On the other hand, the whole thing could have been done more precisely—all these mentions of heterophenomenology rely heavily on intuition to fill in the blanks. Part of the reason why more precision was impossible is because of how heterophenomenology is used as part of Dennett’s campaign of intuition pumps to try to move people from the intuitive view to a non-Cartesian view. A precise model would inspire people to ask “where’s the consciousness?” as soon as it was introduced—instead, the book tries to change peoples’ minds slowly.


Another point of the book, if very minor in comparison to “the model of a person as a pointlike object breaks down when you get close to them,” is the difference between representeds and representings. There’s a long section on the experience of events in time that trades on this distinction. In the Cartesian Theater model, the order of conscious events is uniquely determined by the order in which the events are shown onstage in the Theater. But if there’s no Theater, how do we judge what order events occurred in?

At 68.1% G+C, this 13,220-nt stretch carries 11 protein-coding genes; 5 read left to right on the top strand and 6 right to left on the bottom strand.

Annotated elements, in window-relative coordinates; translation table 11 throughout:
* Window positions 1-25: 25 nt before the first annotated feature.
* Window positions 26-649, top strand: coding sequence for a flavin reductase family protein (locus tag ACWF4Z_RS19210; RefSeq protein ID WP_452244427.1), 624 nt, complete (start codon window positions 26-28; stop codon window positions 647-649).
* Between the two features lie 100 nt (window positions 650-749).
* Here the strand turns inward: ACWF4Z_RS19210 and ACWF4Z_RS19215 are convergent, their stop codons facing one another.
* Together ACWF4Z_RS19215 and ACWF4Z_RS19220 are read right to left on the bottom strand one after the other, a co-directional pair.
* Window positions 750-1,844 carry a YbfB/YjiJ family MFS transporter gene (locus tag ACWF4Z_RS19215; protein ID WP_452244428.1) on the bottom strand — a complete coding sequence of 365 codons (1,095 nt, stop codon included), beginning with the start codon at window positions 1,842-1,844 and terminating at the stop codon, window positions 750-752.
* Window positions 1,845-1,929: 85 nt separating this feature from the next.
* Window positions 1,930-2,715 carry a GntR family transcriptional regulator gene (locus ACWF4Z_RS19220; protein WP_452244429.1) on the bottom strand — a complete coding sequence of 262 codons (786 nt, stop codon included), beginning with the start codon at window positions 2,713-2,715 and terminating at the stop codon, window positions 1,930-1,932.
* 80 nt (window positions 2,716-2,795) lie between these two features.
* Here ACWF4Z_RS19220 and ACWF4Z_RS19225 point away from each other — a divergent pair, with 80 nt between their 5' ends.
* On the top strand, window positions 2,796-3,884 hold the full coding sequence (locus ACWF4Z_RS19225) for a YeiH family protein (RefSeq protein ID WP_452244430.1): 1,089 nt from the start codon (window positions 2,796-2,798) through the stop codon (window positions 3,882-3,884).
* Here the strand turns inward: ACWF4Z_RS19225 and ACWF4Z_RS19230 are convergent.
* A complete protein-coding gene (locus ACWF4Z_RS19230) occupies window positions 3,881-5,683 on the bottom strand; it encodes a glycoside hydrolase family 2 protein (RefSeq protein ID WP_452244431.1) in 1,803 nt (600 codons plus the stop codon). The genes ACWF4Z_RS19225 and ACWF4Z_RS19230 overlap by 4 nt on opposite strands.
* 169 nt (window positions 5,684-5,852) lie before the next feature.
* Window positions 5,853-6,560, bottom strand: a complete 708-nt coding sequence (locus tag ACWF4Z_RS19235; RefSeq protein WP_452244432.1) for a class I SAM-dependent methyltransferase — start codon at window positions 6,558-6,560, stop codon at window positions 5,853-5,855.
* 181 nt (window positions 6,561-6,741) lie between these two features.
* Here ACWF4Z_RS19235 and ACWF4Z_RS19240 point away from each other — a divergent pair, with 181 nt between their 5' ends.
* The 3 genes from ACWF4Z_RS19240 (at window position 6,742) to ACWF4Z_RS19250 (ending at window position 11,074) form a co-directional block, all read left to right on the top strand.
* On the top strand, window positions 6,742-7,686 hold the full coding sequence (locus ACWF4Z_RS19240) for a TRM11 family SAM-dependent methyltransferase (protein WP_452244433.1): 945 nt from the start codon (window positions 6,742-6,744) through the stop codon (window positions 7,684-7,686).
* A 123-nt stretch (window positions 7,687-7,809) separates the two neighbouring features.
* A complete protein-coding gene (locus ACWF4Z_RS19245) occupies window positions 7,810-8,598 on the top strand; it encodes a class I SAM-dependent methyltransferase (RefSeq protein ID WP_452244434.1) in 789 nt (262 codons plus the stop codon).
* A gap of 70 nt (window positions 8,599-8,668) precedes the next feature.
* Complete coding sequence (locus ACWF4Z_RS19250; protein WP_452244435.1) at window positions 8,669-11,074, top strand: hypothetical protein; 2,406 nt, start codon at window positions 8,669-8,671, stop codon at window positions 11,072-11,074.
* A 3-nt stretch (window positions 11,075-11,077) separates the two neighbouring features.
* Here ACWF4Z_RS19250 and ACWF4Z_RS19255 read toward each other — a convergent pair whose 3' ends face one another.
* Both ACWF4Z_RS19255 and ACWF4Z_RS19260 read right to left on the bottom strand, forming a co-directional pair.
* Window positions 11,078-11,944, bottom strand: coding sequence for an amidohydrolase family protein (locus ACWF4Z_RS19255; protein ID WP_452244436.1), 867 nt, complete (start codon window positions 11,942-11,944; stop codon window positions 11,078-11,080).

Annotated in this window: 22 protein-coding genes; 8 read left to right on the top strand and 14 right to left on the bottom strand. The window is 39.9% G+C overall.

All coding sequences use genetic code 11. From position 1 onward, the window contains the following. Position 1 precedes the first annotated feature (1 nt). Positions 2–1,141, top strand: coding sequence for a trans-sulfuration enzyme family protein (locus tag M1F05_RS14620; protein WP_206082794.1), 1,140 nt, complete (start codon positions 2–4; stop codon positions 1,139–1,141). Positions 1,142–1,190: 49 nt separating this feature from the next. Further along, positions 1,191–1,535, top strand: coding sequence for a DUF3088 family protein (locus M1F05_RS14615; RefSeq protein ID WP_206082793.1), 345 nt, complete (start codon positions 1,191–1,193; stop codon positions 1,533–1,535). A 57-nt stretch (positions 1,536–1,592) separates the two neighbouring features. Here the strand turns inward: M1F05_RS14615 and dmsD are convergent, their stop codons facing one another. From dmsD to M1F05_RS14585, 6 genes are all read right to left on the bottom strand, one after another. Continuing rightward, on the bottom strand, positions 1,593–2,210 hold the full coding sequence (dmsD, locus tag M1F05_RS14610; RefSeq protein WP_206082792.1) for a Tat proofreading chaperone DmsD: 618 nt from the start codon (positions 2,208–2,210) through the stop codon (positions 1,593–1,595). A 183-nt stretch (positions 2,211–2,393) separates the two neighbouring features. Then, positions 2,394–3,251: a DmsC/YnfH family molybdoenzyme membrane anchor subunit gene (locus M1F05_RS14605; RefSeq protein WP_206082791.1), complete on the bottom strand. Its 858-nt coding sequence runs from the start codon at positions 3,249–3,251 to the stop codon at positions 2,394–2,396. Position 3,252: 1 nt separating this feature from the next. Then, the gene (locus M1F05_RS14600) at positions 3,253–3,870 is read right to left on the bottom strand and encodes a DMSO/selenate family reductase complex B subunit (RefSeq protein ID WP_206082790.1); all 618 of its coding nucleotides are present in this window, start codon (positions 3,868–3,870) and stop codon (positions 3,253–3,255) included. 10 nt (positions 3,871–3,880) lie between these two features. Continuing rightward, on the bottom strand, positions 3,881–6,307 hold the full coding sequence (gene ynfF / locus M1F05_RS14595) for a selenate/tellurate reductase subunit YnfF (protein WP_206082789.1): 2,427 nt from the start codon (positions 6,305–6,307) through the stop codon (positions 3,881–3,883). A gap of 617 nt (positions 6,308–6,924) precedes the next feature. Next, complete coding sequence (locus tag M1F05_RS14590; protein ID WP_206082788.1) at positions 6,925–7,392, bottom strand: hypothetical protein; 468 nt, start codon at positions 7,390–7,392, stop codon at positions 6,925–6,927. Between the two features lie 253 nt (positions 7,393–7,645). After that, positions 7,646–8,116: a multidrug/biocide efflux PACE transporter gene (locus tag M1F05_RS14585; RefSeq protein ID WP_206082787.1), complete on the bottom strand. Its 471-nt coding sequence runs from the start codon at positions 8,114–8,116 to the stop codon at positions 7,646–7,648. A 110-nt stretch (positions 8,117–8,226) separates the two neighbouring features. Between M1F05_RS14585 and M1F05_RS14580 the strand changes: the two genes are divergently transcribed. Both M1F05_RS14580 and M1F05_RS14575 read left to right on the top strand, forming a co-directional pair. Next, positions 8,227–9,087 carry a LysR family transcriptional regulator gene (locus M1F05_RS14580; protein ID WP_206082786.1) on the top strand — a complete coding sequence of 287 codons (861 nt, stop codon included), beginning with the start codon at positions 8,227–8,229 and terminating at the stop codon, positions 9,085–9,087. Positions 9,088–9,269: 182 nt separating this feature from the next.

The answer is that just like how we don’t represent orange light on the retinas with orange-colored neurons, we don’t have to to represent events that are ordered in time with neurons that are ordered in time. We use the neural equivalent of timestamps to represent time in a non-temporal way, and can compare these timestamps in a distributed way. People found this idea hard to imagine, because they imagined consciousness as if there just had to be a Cartesian Theater somewhere.